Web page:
Discovering Coffee in Ethiopia
Opening the first specialty cafe in Chamonix, France we believed specialty coffees should embody the origin country's character, similar to quality wines. Roasting is on the minds of many cafe owners; however, we couldnt get excited about buying beans form an importer in Europe. This didn't feel like it would bring our customers any closer to experiencing the origin countries. Farm to Cup is not simply about boosting local roasting but discovering the character and flavor of producing countries.
So, off to Ethiopia (the home of coffee) it was. Long story short (there is nothing short about travel in Africa) we found an enormous country that was beautiful, dusty and enchanting. Despite people's real hardships there were continuous smiles and welcomes.
Their obsession with coffee is real and indigenous. Interestingly this love of coffee feels totally divorced from the fact that the world loves their coffee. Coffee actually makes uo just over 35% of all exports from Ethiopia. Ethiopians dont just drink coffee but rather have daily (or more) coffee ceremonies which include several cups.
It is an understatement to say Ethiopians know coffee, this is the home of coffee and their lives are intertwined. We discovered that coming to just buy green beans was leaving behind a substantial part of the coffee experience in Ethiopia. Specialty coffee drinkers have been missing the whole experience.
The world is just discovering the benefits of Tef, a fine grain—about the size of a poppy seed. Ethiopians have however for generations have used this nutritious iron rich grain to make the national staple, Injera. Injera is a sourdough-risen flatbread with a slightly spongy texture.
No discovery of Ethiopia is complete without experiencing Injera.
On nearly every corner, lobby, or open space you'll a jolly lady with her little coffee stand. Have a seat and watch her her brew up a rich bold cup in an Ethiopian coffee pot. If you're lucky you can get an explanation about the meaning and value of the different rounds of coffee poured from the pot. Just dont show up late, if you arrive for the 3rd round you'll have to wait to they start the process over. Not to worry rounds go quickly in Ethiopia.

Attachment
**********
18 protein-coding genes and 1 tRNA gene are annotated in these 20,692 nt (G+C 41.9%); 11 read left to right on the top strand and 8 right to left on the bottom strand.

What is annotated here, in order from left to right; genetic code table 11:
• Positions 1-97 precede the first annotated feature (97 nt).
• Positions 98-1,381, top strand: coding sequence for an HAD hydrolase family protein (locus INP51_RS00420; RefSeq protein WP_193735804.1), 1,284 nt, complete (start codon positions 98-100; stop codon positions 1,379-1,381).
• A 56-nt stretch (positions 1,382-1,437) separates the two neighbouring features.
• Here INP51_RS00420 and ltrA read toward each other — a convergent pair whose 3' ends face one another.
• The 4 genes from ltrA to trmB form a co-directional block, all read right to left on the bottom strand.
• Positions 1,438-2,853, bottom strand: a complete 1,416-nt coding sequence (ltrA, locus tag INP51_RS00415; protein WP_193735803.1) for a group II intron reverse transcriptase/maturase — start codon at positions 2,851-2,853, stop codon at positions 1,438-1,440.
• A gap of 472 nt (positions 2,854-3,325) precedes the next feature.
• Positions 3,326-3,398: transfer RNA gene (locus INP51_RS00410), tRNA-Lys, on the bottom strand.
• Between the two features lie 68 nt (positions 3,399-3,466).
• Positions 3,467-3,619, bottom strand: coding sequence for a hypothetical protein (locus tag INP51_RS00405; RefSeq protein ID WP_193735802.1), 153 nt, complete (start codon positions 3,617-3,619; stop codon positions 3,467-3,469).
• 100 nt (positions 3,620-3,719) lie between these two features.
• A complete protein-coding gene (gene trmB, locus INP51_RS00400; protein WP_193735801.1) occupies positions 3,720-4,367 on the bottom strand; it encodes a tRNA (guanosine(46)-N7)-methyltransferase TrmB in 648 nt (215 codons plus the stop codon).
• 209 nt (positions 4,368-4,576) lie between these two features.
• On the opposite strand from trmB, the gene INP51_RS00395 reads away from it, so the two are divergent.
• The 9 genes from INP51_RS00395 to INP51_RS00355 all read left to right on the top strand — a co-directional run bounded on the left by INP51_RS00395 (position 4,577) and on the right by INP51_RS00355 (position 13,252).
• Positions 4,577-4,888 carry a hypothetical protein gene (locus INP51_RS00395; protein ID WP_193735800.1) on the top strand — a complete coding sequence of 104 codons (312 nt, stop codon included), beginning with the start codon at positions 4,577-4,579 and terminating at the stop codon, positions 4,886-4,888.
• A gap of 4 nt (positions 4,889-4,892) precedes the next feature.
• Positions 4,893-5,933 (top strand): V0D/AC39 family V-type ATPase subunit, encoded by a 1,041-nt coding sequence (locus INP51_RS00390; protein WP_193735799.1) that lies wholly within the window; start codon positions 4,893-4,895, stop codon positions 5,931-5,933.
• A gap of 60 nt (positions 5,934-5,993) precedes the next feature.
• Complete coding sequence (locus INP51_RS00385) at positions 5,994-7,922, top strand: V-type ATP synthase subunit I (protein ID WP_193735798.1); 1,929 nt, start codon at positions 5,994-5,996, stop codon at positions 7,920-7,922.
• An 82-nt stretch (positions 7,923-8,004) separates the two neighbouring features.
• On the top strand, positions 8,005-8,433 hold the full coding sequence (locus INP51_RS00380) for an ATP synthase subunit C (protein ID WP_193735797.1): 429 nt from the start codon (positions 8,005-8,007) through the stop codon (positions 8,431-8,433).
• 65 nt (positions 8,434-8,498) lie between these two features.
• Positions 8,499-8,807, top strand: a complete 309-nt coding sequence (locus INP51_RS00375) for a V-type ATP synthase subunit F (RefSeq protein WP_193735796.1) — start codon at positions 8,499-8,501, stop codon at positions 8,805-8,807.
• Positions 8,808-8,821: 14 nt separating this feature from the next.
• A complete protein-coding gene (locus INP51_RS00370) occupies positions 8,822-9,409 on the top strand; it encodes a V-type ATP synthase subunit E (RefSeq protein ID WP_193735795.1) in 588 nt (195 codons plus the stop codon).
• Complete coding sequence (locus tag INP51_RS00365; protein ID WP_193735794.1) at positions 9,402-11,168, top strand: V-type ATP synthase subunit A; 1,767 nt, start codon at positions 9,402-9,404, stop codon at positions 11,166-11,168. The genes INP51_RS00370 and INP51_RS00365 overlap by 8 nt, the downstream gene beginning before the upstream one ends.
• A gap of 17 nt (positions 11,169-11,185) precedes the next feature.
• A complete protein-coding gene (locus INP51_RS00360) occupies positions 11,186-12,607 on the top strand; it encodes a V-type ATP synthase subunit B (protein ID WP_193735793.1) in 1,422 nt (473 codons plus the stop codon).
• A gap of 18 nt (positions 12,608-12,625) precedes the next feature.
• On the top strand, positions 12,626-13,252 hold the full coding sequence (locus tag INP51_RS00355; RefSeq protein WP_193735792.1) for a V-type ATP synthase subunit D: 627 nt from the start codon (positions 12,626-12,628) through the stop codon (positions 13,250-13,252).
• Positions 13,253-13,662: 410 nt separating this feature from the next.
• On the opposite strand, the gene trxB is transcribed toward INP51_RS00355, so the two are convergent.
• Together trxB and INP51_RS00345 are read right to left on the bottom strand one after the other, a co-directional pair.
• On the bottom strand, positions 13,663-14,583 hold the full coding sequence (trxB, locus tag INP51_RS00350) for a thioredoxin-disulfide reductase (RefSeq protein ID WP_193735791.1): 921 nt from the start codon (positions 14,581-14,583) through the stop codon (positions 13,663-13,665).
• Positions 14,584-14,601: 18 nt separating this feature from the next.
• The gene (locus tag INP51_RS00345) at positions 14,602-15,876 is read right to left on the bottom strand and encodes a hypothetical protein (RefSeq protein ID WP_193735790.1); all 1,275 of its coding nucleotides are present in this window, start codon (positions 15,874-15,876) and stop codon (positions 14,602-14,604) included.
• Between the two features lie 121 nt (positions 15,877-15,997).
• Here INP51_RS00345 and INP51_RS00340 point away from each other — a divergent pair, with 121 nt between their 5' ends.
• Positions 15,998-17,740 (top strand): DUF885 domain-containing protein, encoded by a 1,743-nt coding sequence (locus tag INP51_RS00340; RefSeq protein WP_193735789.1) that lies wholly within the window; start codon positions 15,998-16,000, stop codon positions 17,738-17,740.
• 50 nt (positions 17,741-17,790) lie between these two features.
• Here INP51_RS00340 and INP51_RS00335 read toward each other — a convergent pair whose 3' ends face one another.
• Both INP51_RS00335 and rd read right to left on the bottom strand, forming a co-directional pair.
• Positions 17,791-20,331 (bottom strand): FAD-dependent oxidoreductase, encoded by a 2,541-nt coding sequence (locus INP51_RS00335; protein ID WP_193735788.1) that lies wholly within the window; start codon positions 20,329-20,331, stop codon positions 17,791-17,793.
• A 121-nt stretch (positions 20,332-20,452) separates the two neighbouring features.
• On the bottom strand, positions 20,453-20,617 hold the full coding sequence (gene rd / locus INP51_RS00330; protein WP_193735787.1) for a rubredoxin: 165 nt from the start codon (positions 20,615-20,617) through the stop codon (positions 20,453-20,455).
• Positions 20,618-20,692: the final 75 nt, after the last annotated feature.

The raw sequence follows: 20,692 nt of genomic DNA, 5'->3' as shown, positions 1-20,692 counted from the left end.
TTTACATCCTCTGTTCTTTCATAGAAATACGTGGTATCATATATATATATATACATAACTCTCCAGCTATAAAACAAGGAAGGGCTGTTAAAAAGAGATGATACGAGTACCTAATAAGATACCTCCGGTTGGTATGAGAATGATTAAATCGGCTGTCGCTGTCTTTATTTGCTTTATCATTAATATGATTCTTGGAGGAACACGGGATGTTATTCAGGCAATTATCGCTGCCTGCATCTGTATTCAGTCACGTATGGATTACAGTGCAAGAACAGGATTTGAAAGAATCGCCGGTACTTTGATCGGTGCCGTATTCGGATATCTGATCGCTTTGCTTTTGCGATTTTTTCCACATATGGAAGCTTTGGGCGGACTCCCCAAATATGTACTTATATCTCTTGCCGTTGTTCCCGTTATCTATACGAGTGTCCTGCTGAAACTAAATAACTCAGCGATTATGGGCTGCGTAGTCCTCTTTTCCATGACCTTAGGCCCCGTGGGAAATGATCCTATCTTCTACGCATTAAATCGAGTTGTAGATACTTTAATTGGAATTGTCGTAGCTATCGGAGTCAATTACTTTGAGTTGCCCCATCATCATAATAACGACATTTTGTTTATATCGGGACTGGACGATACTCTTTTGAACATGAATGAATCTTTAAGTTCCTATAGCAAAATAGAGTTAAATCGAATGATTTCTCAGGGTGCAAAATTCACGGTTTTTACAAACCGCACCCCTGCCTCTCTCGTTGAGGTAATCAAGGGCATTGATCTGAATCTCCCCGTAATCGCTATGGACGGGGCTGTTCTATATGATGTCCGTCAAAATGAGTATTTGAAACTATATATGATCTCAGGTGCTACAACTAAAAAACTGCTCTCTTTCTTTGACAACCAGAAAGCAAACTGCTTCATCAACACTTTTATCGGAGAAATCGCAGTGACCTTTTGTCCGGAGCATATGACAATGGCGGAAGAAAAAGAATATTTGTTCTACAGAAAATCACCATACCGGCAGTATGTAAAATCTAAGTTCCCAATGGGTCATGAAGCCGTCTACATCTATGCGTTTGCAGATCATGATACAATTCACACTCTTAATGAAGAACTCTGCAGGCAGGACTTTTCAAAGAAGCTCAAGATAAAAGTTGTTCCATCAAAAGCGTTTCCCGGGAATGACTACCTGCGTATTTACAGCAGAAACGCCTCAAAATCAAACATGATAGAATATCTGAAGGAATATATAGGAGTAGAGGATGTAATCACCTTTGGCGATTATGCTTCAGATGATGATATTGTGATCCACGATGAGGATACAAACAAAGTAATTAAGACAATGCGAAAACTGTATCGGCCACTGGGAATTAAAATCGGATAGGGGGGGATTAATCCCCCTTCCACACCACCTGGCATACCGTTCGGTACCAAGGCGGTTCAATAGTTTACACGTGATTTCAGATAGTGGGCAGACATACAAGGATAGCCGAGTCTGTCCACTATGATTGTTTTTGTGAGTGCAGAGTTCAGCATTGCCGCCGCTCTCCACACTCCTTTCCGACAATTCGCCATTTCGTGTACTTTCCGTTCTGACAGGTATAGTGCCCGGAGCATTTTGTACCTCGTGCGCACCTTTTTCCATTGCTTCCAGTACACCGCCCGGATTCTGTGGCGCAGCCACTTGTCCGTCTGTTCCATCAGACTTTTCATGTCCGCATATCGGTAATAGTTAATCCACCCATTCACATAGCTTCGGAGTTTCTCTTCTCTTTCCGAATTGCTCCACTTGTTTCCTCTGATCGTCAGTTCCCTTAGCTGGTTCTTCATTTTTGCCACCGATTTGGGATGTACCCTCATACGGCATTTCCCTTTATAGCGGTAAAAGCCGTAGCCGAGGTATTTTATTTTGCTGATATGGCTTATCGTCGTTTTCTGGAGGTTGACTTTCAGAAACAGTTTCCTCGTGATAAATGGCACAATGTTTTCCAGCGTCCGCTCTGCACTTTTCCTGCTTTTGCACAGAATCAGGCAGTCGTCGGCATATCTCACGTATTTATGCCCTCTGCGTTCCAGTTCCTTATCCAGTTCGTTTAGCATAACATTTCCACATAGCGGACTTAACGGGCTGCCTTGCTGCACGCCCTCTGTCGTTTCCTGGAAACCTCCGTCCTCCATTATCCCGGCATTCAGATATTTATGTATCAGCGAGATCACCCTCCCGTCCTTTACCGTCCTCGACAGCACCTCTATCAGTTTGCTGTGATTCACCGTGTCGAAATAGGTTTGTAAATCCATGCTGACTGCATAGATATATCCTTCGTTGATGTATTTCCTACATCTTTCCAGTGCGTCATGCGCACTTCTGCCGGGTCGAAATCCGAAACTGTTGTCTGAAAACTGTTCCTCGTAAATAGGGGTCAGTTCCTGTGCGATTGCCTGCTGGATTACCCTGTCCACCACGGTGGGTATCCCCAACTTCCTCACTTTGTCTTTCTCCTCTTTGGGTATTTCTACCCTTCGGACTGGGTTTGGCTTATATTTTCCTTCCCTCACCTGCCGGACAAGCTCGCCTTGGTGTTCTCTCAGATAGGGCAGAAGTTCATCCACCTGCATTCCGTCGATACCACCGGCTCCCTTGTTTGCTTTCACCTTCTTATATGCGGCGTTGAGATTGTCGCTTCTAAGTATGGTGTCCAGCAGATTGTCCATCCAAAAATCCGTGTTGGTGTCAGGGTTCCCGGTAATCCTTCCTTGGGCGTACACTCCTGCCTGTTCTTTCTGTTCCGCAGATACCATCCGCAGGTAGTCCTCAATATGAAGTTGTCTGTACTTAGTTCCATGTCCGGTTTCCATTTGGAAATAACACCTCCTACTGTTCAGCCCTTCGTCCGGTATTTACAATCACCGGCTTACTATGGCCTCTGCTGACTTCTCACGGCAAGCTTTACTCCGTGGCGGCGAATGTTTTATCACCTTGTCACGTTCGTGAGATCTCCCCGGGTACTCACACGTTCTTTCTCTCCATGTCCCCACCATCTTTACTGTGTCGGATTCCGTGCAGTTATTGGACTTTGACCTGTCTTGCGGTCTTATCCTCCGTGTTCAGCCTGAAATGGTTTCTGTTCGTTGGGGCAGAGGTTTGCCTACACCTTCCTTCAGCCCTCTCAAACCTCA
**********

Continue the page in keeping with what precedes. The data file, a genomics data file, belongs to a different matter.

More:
It is not often you find a world-class tourist destination that isn’t over commercialized and tourist fatigue hasn’t set in with the locals. In Ethiopia you see the genuine enthusiasm from people happy to share their country and rightly proud that you would marvel at the many sites, sights and tastes on offer.
Steeping out in Ethiopia is guaranteed to bring unique discoveries and experiences. You will quickly understand why their coffee is such a rich blend of hardy and floral notes.
Reaching out to Help
While there are many hands reached out for assistance to the faranji (white foreingers) it is often Ethiopians reaching into their pockets. Being a good person is deeply ingrained in their culture. Their religious commitment is also proudly on display as well as their inclusive and inquisitive mindset. Whether it is modern day peaceful coexistence of Muslims and Christians or ancient places of Christian worship that incorporate crosses and motifs from around the ancient world.
We first met Dawit from Aster Bunna on a trip to Ethiopia in early 2018. Having met a whole host of different people, on the last day of our trip - we met Dawit.
We immediately hit it off with him when he demonstrated the passion he has and began exploring ways we could work together to bring Origin Roasted coffee directly from Ethiopia to the world.
Their family has been in the coffee growing business for 50 years. Dawit's father was instrumental in establishing Kochere as a internationally known growing region with Yirgacheffe. Dawit's mother, Aster, founded "Aster Bunna" 20 years ago as a cafe and roastery in Addis Ababa.
Dawit is taking on the family coffee business and eager to expand beyond the confines of serving his family's coffee outside of Ethiopia. Trained as Q grader and exports green coffee beans around the globe. Studied in the USA so merges extensive local coffee knowledge with regard to the international taste profiles.